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Corruption: Catch the big fish

The malaise of corruption (editorial, “Throw out rotten apples”, Sep 15) has spread deep in every sphere of governance. Of course, the rot starts from the top and the sad part is that the bigwigs get away even after getting caught. Invariably, only persons who do not have political clout are punished and the big fish manage to escape.

The views expressed by the Chief Justice of India to ensure booking of the delinquent officers and their early conviction and punishment are welcome. There is an urgent need to review Article 311 for summarily dismissing corrupt officers. Every case involving politicians should be carried to a logical end.

The corrupt need to be hauled up at the earliest and given appropriate punishment so as to instil confidence in the public. Administrative and judicial procedures too need to be changed.

Brig H S SANDHU (retd),Panchkula


As there is virtually no fear of punishment among the corrupt, indeed it is not the quantum but certainty of punishment that can be an effective deterrent. Rampant corruption has polluted every realm of life in India. Some say it is a world phenomenon while others accept it as a way of life.

Prime Minister Manmohan Singh has rightly said that corruption spreads from the top. Big sharks have stashed money in Swiss banks while several have benami properties worth hundreds of crores of rupees. Those who are supposed to eradicate corruption run the administration.

The government is neither willing nor capable of tackling it. The media and public can play a key role in stemming the rot.


Right track

It is time India stopped looking at itself from another country’s point of view. Instead, it should take firm action. Things are on the right track. Overhaul of the education system and austerity measures are steps in the right direction.


Investigate charges

The editorial, “Drop Justice Dinakaran”(Sep 16) was apt. Judges, especially in the higher judiciary, can win over people’s trust only if their conduct is above board. Eminent jurists like Mr Fali S. Nariman, Mr Anil Divan, Mr Ram Jethmalani and Mr Shanti Bhushan have done a yeoman’s service by urging the President, the Prime Minister and the Chief Justice of India to institute an enquiry into allegations against Justice Dinakaran.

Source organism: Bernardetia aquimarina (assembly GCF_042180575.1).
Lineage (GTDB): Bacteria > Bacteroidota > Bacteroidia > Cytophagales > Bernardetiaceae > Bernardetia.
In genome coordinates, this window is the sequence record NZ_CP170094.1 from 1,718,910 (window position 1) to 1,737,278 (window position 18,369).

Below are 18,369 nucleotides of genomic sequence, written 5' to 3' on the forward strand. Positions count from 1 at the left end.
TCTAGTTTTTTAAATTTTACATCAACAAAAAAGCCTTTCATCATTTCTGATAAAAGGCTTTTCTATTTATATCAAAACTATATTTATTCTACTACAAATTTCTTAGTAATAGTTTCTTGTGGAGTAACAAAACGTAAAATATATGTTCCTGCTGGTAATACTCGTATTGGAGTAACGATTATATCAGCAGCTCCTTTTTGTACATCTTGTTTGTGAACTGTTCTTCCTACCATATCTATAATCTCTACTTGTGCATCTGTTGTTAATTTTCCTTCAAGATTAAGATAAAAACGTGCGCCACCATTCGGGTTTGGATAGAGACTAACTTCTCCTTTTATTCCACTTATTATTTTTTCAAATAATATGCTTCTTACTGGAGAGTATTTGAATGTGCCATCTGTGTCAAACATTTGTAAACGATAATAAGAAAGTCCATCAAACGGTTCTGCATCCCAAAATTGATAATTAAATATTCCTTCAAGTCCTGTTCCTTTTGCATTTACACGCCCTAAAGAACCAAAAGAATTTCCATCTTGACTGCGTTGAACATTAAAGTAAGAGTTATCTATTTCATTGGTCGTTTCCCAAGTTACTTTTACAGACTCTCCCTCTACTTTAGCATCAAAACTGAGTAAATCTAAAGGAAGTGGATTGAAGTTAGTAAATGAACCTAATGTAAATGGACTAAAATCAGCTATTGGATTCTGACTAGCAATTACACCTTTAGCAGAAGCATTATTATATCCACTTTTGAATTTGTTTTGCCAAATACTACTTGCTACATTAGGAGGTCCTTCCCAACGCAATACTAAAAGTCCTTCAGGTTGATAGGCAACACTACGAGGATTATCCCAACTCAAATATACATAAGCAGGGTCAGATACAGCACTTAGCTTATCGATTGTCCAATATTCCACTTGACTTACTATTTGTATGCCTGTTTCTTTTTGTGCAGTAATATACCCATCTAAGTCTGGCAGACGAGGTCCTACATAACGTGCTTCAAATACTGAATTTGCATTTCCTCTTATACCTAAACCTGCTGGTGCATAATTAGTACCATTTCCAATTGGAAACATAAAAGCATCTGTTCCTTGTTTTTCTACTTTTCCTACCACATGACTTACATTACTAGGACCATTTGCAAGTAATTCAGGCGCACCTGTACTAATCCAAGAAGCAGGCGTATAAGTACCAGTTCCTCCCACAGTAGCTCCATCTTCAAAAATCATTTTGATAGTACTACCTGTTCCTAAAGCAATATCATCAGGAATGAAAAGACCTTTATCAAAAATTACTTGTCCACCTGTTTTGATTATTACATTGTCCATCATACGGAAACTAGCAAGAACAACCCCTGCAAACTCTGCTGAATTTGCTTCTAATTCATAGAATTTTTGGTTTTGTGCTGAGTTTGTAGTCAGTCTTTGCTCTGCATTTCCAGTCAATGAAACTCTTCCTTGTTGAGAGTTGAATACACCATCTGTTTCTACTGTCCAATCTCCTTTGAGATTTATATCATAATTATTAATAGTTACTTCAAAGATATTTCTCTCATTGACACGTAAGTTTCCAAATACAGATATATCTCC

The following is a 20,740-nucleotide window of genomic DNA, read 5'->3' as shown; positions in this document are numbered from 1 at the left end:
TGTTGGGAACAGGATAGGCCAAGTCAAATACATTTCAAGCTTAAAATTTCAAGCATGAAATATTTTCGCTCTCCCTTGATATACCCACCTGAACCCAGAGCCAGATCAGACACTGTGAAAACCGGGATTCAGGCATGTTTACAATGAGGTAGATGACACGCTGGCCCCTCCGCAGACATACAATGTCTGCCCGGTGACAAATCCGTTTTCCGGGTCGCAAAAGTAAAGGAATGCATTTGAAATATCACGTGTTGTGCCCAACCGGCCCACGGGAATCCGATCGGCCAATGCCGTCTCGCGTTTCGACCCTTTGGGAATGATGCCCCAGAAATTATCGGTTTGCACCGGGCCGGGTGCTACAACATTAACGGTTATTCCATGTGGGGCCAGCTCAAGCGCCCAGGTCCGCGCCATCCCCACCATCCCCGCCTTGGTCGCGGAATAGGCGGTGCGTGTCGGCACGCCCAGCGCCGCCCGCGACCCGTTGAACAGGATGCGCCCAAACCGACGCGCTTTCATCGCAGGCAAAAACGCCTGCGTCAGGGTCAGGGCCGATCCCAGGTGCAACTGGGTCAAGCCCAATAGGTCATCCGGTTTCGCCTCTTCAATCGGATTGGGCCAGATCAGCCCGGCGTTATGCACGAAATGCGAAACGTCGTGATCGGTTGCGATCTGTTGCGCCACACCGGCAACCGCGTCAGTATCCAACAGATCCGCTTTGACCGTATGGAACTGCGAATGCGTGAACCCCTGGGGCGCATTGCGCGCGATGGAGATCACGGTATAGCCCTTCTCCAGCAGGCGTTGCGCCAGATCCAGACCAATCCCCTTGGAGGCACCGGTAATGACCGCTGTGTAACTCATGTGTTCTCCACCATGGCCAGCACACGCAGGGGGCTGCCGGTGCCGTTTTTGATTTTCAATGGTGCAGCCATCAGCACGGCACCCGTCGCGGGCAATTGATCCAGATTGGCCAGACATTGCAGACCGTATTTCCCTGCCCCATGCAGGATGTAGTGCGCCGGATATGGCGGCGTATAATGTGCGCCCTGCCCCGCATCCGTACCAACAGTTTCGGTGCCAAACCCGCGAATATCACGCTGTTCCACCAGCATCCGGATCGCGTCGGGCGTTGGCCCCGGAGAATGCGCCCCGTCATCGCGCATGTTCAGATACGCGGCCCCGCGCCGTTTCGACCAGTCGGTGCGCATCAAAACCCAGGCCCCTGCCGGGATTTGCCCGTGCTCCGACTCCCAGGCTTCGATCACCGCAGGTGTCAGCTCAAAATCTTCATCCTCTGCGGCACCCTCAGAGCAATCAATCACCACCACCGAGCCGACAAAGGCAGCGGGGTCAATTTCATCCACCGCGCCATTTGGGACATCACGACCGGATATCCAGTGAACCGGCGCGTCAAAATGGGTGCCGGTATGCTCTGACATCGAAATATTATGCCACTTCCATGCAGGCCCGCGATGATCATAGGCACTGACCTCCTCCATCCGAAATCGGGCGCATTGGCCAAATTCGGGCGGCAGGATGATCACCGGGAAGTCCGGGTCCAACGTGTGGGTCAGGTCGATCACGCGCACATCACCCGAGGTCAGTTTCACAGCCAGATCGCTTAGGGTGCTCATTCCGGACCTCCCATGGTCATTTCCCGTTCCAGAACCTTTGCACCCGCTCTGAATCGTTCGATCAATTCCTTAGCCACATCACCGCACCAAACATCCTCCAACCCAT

Action should be initiated to investigate serious charges of corruption against Justice Dinakaran without further delay. Since his image seems to be under cloud, he should not be elevated to the Supreme Court till a comprehensive investigation is carried out.


Flippant remarks

Those who have risen in defence of the Minister of State for External Affairs, Shashi Tharoor, for his irresponsible remarks that have embarrassed the political party he belongs to, in the name of good humour, must realise that he holds an important position in the Government of India.

As an MP of the Congress he has no right to ridicule its policies. The most honourable course left for him now is to resign from his post and the party and feel free to twitter. Lately, he has made several remarks which were flippant and do not behove his position.



The recent dubbing of travel by economy class as “cattle class” by Mr Shashi Taroor is highly objectionable and shocking. It was nothing but a veiled attack on the Centre’s austerity drive. His remarks smack of myopic vision, audacity and defiance.

Hence, he deserves a strong warning and a severe dressing down which would serve as a deterrent.

O P COUSHIK, Kurukshetra

Medical negligence

Doctors treat patients (article, “Death by negligence” by V Eshwar Anand, Sep 2) in a casual way. Only VIP patients are administered treatment with caution. The apex court gives divergent judgements.

The Indian Medical Council does not decide complaints against doctors. My complaint of July 2008 is still pending. There is little doubt that medicare is only for the VIPs and the rich people. The common man invariably suffers due to medical negligence and the apathy of doctors.

SHER SINGH, Ludhiana

Incentives for rural postings

It is heartening to know about the reforms being initiated by the government (news report, “PG made easy for docs in rural service” by Aditi Tandon, Sep 18).

Incentives like extra weightage in postgraduate entrance test will encourage doctors to serve in rural areas.

Besides, increased emoluments for doctors in rural service could counter corruption, commercialisation and monopolisation of health services. However, the change in the medical teacher-pupil ratio from 1:1 to 1:2 should be reconsidered as the quality of medical specialists is more important than numbers.

Dr RAJNI SHARMA,Jalandhar City 

Power hike

The recent power hike in Punjab is unjust. Free electricity can be given to farmers only if it is in abundance. As it is, industry in Punjab is paying a heavy price for the power crisis.

Punjab’s economy will grow only when both industry and agriculture develop simultaneously. Besides, the state needs to tackle problems like illiteracy, unemployment, child labour and nepotism.




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